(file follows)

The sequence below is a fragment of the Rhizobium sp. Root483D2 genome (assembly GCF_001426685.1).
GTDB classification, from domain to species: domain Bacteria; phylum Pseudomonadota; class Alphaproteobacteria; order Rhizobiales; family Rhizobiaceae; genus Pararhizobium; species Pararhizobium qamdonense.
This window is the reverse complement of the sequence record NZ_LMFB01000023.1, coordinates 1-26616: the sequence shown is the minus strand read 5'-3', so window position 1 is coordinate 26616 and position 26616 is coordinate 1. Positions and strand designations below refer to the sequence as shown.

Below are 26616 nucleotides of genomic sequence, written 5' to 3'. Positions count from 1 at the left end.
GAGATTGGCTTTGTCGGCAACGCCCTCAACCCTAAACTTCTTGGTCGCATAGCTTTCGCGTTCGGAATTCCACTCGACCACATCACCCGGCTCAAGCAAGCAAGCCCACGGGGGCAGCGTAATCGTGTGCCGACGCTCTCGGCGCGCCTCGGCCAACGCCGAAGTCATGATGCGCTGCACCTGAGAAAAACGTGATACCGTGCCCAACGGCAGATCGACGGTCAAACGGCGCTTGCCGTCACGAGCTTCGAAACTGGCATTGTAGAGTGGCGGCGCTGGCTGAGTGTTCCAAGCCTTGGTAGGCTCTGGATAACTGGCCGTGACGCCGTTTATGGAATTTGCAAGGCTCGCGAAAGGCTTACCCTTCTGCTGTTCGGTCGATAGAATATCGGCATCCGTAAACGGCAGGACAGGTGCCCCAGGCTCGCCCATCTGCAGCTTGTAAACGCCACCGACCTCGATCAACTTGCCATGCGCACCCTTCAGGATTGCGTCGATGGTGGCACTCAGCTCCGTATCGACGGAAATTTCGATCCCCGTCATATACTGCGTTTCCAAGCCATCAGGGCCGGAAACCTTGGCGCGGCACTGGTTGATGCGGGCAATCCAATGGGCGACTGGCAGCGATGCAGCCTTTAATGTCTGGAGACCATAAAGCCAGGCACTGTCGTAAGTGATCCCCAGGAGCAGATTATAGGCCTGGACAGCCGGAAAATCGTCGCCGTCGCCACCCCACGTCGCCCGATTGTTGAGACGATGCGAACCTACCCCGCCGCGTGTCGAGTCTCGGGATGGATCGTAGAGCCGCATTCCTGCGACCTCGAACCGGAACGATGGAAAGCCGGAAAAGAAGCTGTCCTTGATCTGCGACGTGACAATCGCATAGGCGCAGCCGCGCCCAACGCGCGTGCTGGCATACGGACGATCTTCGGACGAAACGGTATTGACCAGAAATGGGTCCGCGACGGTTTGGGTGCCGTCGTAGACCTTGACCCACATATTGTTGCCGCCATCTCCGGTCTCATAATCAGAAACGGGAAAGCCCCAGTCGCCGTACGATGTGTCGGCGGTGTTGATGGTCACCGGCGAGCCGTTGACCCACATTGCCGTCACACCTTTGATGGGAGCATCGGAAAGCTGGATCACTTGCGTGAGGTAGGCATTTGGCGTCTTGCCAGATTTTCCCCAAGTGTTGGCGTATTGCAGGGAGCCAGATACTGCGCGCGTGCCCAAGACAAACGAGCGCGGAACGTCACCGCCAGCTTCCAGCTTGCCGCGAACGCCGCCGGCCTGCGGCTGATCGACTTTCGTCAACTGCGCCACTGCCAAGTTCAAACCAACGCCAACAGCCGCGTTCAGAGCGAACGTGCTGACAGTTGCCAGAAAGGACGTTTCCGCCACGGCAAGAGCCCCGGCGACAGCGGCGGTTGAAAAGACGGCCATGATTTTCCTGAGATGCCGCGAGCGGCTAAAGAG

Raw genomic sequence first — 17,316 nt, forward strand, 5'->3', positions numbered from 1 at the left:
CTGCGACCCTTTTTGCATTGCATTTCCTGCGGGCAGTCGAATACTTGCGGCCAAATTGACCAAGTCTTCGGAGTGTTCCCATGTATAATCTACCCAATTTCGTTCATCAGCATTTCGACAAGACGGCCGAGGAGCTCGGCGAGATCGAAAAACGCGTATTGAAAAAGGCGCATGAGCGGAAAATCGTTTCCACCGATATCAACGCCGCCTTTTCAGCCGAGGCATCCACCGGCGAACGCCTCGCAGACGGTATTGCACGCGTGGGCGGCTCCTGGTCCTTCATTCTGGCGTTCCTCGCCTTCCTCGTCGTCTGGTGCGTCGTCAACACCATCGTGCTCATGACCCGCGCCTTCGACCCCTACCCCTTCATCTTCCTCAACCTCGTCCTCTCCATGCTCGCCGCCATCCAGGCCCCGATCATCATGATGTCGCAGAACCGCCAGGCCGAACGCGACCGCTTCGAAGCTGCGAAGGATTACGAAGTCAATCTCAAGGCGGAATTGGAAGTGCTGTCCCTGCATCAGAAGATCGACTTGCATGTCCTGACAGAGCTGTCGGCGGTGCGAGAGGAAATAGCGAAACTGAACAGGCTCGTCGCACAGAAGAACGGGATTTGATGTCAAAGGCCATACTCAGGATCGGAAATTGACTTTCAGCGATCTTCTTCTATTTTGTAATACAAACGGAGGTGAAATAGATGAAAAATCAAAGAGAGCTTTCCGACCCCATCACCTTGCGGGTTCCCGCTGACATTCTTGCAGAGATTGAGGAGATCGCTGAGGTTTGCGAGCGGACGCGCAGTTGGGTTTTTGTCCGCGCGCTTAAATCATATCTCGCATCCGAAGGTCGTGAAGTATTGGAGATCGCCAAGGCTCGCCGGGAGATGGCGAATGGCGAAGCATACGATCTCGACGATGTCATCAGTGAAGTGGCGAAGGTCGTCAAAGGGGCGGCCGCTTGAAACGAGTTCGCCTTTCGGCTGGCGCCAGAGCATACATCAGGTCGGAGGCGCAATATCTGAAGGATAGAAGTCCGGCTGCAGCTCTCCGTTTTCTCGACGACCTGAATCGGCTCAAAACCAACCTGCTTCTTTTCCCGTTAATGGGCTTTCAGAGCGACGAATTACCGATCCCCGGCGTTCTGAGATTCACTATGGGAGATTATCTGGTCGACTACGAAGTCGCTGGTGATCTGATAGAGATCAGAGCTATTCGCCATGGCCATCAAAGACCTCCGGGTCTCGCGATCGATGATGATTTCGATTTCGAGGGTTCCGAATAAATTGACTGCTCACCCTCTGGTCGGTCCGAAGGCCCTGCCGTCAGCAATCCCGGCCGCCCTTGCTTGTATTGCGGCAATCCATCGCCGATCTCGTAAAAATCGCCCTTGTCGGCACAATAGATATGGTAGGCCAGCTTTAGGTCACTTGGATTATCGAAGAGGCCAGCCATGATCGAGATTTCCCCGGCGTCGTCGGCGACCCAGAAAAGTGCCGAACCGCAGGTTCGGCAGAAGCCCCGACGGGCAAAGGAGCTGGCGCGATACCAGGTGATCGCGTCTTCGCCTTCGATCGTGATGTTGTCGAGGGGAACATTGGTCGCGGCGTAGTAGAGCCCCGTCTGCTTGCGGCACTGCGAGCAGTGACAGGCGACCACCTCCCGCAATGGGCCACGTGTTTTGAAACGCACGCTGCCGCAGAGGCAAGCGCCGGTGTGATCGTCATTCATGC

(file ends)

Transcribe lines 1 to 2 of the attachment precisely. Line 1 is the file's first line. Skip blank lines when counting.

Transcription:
The sequence below is a fragment of the Rhizobium sp. Root483D2 genome (assembly GCF_001426685.1).
GTDB classification, from domain to species: domain Bacteria; phylum Pseudomonadota; class Alphaproteobacteria; order Rhizobiales; family Rhizobiaceae; genus Pararhizobium; species Pararhizobium qamdonense.